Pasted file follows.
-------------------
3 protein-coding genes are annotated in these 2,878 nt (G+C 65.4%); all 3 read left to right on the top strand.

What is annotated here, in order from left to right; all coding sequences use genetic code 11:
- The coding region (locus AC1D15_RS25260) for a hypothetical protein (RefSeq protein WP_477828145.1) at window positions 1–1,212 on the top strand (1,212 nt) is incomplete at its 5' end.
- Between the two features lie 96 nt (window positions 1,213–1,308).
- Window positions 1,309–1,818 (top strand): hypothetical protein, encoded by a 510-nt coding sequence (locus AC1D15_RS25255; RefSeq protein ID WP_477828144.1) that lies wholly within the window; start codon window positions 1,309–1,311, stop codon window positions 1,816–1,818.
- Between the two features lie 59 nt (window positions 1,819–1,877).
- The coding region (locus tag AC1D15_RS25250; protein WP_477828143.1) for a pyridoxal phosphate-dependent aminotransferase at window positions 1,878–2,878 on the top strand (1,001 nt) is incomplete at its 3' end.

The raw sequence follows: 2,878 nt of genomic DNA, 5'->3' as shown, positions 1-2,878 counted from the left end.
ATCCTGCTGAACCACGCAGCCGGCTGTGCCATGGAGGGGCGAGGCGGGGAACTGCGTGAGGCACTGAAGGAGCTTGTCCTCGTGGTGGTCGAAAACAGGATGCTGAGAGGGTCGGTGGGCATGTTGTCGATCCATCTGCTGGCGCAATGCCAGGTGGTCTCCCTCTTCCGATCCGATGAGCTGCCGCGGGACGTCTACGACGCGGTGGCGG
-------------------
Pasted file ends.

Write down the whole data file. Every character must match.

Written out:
3 protein-coding genes are annotated in these 2,878 nt (G+C 65.4%); all 3 read left to right on the top strand.

What is annotated here, in order from left to right; all coding sequences use genetic code 11:
- The coding region (locus AC1D15_RS25260) for a hypothetical protein (RefSeq protein WP_477828145.1) at window positions 1–1,212 on the top strand (1,212 nt) is incomplete at its 5' end.
- Between the two features lie 96 nt (window positions 1,213–1,308).
- Window positions 1,309–1,818 (top strand): hypothetical protein, encoded by a 510-nt coding sequence (locus AC1D15_RS25255; RefSeq protein ID WP_477828144.1) that lies wholly within the window; start codon window positions 1,309–1,311, stop codon window positions 1,816–1,818.
- Between the two features lie 59 nt (window positions 1,819–1,877).
- The coding region (locus tag AC1D15_RS25250; protein WP_477828143.1) for a pyridoxal phosphate-dependent aminotransferase at window positions 1,878–2,878 on the top strand (1,001 nt) is incomplete at its 3' end.

The raw sequence follows: 2,878 nt of genomic DNA, 5'->3' as shown, positions 1-2,878 counted from the left end.
ATCCTGCTGAACCACGCAGCCGGCTGTGCCATGGAGGGGCGAGGCGGGGAACTGCGTGAGGCACTGAAGGAGCTTGTCCTCGTGGTGGTCGAAAACAGGATGCTGAGAGGGTCGGTGGGCATGTTGTCGATCCATCTGCTGGCGCAATGCCAGGTGGTCTCCCTCTTCCGATCCGATGAGCTGCCGCGGGACGTCTACGACGCGGTGGCGG